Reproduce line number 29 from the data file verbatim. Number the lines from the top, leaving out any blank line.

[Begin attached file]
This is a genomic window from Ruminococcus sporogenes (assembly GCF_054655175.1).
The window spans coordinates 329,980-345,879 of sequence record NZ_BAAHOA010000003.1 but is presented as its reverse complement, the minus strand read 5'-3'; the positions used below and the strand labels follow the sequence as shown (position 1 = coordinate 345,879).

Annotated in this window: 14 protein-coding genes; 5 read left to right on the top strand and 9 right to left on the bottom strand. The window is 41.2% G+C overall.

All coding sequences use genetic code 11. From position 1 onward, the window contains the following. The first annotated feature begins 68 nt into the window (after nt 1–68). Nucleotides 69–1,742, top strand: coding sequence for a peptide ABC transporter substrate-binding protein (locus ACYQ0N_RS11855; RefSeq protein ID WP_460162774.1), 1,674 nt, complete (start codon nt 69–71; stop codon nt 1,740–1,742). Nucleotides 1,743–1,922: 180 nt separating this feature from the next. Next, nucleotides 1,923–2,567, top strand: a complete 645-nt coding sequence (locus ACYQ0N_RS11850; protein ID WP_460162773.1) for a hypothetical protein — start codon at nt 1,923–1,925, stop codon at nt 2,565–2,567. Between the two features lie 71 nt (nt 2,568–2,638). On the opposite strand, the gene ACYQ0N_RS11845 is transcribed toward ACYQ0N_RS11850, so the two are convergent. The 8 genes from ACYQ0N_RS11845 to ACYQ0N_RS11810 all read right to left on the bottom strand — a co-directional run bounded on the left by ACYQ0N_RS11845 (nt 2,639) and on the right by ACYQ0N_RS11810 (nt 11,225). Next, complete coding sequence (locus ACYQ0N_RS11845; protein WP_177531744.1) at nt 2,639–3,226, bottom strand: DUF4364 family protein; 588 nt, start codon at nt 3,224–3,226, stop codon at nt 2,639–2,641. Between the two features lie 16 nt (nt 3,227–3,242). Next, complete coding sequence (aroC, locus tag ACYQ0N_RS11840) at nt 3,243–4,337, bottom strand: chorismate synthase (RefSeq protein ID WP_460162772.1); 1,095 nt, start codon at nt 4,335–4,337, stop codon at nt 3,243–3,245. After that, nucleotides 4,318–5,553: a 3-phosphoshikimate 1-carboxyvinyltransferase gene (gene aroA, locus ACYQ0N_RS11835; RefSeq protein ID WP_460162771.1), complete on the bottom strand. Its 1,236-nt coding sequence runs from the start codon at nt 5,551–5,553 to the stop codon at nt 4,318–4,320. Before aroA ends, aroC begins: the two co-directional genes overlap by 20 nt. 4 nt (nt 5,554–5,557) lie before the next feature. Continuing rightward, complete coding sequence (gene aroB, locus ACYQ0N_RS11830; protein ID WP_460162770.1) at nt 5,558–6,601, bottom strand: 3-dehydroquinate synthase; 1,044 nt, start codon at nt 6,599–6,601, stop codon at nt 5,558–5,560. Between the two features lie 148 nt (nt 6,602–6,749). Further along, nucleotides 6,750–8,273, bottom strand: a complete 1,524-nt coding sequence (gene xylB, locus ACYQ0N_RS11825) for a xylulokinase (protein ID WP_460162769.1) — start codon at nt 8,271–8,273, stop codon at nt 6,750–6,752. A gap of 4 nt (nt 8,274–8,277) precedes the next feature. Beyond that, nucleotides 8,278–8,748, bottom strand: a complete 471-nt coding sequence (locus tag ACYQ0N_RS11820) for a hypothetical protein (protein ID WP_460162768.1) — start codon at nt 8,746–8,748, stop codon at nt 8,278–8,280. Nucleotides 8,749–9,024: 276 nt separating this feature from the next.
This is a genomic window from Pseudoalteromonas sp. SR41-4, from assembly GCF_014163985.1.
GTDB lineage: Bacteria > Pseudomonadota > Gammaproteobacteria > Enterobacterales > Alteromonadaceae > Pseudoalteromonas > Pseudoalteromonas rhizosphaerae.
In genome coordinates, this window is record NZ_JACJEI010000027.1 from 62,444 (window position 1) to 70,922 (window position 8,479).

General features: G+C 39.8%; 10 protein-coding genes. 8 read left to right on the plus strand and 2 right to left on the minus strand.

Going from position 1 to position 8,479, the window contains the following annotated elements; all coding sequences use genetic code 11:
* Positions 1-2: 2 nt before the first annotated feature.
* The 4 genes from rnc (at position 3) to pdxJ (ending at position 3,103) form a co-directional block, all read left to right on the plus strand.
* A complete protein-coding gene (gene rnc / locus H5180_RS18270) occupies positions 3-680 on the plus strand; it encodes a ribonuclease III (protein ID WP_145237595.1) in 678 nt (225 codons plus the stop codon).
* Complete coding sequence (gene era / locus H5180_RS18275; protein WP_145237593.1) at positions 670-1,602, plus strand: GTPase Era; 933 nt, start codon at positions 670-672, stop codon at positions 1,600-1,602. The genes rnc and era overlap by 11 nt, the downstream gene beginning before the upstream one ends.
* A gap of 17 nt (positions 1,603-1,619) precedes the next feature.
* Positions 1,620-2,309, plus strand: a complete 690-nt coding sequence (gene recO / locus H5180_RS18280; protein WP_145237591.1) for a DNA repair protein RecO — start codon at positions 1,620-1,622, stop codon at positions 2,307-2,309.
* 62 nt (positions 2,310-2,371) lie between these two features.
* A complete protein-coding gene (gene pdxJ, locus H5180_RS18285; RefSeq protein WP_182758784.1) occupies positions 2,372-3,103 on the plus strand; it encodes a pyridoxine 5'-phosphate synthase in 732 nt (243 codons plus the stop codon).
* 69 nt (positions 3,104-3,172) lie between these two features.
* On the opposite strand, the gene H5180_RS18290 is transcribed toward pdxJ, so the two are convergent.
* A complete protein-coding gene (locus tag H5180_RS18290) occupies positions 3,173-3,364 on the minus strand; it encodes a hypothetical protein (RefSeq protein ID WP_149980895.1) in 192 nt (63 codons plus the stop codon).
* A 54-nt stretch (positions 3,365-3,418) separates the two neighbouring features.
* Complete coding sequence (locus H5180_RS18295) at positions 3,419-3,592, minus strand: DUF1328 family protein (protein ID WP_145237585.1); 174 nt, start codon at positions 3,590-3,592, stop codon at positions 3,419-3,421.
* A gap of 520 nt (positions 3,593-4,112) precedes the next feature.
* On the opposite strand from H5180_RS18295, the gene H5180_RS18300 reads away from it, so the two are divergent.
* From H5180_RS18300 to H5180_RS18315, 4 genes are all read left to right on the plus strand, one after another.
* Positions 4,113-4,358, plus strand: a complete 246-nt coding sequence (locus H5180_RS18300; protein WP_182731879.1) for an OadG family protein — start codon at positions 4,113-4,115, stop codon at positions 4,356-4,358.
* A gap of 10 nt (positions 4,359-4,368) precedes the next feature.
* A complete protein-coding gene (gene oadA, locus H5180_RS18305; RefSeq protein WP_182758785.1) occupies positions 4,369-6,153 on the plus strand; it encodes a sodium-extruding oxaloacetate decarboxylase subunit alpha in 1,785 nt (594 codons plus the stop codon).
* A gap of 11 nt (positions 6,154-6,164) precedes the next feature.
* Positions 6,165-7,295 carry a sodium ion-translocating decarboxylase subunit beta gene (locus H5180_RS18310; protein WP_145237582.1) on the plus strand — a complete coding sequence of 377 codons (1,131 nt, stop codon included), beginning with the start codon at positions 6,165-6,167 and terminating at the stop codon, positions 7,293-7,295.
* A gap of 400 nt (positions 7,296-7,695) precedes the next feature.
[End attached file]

* A gap of 11 nt (positions 6,154-6,164) precedes the next feature.